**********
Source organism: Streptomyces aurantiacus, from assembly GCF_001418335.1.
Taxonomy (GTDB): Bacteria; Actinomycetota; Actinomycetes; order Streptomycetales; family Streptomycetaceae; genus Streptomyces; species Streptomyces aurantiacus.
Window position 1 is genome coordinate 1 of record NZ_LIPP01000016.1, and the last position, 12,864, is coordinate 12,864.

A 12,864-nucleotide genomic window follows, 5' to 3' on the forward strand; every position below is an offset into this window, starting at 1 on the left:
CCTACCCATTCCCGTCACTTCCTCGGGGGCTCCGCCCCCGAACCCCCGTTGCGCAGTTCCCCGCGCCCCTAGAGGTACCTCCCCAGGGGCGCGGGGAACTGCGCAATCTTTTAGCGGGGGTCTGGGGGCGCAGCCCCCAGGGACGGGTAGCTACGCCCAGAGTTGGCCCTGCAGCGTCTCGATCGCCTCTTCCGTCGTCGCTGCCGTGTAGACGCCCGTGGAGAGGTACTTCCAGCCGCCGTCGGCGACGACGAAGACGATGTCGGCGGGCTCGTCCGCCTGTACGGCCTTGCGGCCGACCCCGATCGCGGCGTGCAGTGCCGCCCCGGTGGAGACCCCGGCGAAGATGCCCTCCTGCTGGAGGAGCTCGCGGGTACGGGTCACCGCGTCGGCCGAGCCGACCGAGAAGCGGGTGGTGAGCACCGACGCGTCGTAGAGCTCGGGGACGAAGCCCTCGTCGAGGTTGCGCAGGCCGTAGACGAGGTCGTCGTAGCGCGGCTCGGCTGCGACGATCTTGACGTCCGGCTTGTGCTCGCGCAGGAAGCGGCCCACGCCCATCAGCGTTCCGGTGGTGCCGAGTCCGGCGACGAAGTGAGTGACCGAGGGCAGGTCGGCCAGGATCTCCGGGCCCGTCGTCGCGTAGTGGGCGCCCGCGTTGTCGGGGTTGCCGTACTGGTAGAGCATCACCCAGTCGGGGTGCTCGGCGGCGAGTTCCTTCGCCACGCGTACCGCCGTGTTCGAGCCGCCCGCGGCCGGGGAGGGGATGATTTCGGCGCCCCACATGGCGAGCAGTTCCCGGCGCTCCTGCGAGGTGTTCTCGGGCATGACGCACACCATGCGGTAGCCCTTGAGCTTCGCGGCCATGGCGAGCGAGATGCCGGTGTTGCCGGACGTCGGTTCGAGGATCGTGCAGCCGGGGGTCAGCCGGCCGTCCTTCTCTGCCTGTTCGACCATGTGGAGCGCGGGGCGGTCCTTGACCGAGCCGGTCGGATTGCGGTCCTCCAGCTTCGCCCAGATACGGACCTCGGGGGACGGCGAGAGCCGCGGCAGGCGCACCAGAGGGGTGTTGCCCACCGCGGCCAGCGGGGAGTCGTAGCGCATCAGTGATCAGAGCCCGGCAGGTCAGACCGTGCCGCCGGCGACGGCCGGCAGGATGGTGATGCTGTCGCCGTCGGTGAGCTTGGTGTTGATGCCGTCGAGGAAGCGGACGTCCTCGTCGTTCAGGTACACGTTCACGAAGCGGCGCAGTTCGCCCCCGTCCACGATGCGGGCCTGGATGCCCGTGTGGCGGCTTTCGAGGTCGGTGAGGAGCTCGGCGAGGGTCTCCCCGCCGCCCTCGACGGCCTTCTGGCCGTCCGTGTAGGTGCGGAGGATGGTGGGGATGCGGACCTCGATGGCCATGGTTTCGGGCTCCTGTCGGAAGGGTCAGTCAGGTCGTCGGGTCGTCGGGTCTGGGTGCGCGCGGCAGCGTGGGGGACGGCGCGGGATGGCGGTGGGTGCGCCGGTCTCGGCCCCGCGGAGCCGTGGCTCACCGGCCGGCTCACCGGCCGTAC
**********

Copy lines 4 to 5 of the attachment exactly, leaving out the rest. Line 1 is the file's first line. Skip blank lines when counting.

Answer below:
A 12,864-nucleotide genomic window follows, 5' to 3' on the forward strand; every position below is an offset into this window, starting at 1 on the left:
CCTACCCATTCCCGTCACTTCCTCGGGGGCTCCGCCCCCGAACCCCCGTTGCGCAGTTCCCCGCGCCCCTAGAGGTACCTCCCCAGGGGCGCGGGGAACTGCGCAATCTTTTAGCGGGGGTCTGGGGGCGCAGCCCCCAGGGACGGGTAGCTACGCCCAGAGTTGGCCCTGCAGCGTCTCGATCGCCTCTTCCGTCGTCGCTGCCGTGTAGACGCCCGTGGAGAGGTACTTCCAGCCGCCGTCGGCGACGACGAAGACGATGTCGGCGGGCTCGTCCGCCTGTACGGCCTTGCGGCCGACCCCGATCGCGGCGTGCAGTGCCGCCCCGGTGGAGACCCCGGCGAAGATGCCCTCCTGCTGGAGGAGCTCGCGGGTACGGGTCACCGCGTCGGCCGAGCCGACCGAGAAGCGGGTGGTGAGCACCGACGCGTCGTAGAGCTCGGGGACGAAGCCCTCGTCGAGGTTGCGCAGGCCGTAGACGAGGTCGTCGTAGCGCGGCTCGGCTGCGACGATCTTGACGTCCGGCTTGTGCTCGCGCAGGAAGCGGCCCACGCCCATCAGCGTTCCGGTGGTGCCGAGTCCGGCGACGAAGTGAGTGACCGAGGGCAGGTCGGCCAGGATCTCCGGGCCCGTCGTCGCGTAGTGGGCGCCCGCGTTGTCGGGGTTGCCGTACTGGTAGAGCATCACCCAGTCGGGGTGCTCGGCGGCGAGTTCCTTCGCCACGCGTACCGCCGTGTTCGAGCCGCCCGCGGCCGGGGAGGGGATGATTTCGGCGCCCCACATGGCGAGCAGTTCCCGGCGCTCCTGCGAGGTGTTCTCGGGCATGACGCACACCATGCGGTAGCCCTTGAGCTTCGCGGCCATGGCGAGCGAGATGCCGGTGTTGCCGGACGTCGGTTCGAGGATCGTGCAGCCGGGGGTCAGCCGGCCGTCCTTCTCTGCCTGTTCGACCATGTGGAGCGCGGGGCGGTCCTTGACCGAGCCGGTCGGATTGCGGTCCTCCAGCTTCGCCCAGATACGGACCTCGGGGGACGGCGAGAGCCGCGGCAGGCGCACCAGAGGGGTGTTGCCCACCGCGGCCAGCGGGGAGTCGTAGCGCATCAGTGATCAGAGCCCGGCAGGTCAGACCGTGCCGCCGGCGACGGCCGGCAGGATGGTGATGCTGTCGCCGTCGGTGAGCTTGGTGTTGATGCCGTCGAGGAAGCGGACGTCCTCGTCGTTCAGGTACACGTTCACGAAGCGGCGCAGTTCGCCCCCGTCCACGATGCGGGCCTGGATGCCCGTGTGGCGGCTTTCGAGGTCGGTGAGGAGCTCGGCGAGGGTCTCCCCGCCGCCCTCGACGGCCTTCTGGCCGTCCGTGTAGGTGCGGAGGATGGTGGGGATGCGGACCTCGATGGCCATGGTTTCGGGCTCCTGTCGGAAGGGTCAGTCAGGTCGTCGGGTCGTCGGGTCTGGGTGCGCGCGGCAGCGTGGGGGACGGCGCGGGATGGCGGTGGGTGCGCCGGTCTCGGCCCCGCGGAGCCGTGGCTCACCGGCCGGCTCACCGGCCGTAC